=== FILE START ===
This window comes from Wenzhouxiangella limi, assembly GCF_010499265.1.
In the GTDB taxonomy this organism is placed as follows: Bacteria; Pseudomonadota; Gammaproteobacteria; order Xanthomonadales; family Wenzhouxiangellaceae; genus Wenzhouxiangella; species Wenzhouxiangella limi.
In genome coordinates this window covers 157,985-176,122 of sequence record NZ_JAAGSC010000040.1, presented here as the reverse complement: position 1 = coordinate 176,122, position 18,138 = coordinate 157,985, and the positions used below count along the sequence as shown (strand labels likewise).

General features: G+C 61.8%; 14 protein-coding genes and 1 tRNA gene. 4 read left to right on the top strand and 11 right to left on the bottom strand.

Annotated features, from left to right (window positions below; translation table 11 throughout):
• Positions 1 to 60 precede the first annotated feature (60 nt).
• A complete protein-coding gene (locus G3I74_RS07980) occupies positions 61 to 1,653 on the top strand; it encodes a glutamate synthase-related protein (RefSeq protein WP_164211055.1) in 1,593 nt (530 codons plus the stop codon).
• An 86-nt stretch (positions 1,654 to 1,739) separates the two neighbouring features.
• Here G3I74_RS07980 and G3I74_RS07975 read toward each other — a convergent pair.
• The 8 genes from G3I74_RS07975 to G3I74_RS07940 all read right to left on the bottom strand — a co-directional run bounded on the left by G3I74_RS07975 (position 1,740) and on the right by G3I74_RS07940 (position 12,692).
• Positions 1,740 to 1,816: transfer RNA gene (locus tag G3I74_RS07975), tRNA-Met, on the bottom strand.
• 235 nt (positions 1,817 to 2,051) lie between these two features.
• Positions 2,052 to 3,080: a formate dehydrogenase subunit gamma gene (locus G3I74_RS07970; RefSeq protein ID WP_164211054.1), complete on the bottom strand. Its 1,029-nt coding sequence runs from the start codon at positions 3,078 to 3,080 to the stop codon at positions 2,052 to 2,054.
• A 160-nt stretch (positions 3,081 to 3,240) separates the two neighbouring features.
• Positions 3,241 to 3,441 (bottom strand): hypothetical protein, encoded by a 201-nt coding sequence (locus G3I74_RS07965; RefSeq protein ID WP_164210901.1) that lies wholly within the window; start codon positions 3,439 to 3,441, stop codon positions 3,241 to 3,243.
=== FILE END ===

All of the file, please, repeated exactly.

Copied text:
This window comes from Wenzhouxiangella limi, assembly GCF_010499265.1.
In the GTDB taxonomy this organism is placed as follows: Bacteria; Pseudomonadota; Gammaproteobacteria; order Xanthomonadales; family Wenzhouxiangellaceae; genus Wenzhouxiangella; species Wenzhouxiangella limi.
In genome coordinates this window covers 157,985-176,122 of sequence record NZ_JAAGSC010000040.1, presented here as the reverse complement: position 1 = coordinate 176,122, position 18,138 = coordinate 157,985, and the positions used below count along the sequence as shown (strand labels likewise).

General features: G+C 61.8%; 14 protein-coding genes and 1 tRNA gene. 4 read left to right on the top strand and 11 right to left on the bottom strand.

Annotated features, from left to right (window positions below; translation table 11 throughout):
• Positions 1 to 60 precede the first annotated feature (60 nt).
• A complete protein-coding gene (locus G3I74_RS07980) occupies positions 61 to 1,653 on the top strand; it encodes a glutamate synthase-related protein (RefSeq protein WP_164211055.1) in 1,593 nt (530 codons plus the stop codon).
• An 86-nt stretch (positions 1,654 to 1,739) separates the two neighbouring features.
• Here G3I74_RS07980 and G3I74_RS07975 read toward each other — a convergent pair.
• The 8 genes from G3I74_RS07975 to G3I74_RS07940 all read right to left on the bottom strand — a co-directional run bounded on the left by G3I74_RS07975 (position 1,740) and on the right by G3I74_RS07940 (position 12,692).
• Positions 1,740 to 1,816: transfer RNA gene (locus tag G3I74_RS07975), tRNA-Met, on the bottom strand.
• 235 nt (positions 1,817 to 2,051) lie between these two features.
• Positions 2,052 to 3,080: a formate dehydrogenase subunit gamma gene (locus G3I74_RS07970; RefSeq protein ID WP_164211054.1), complete on the bottom strand. Its 1,029-nt coding sequence runs from the start codon at positions 3,078 to 3,080 to the stop codon at positions 2,052 to 2,054.
• A 160-nt stretch (positions 3,081 to 3,240) separates the two neighbouring features.
• Positions 3,241 to 3,441 (bottom strand): hypothetical protein, encoded by a 201-nt coding sequence (locus G3I74_RS07965; RefSeq protein ID WP_164210901.1) that lies wholly within the window; start codon positions 3,439 to 3,441, stop codon positions 3,241 to 3,243.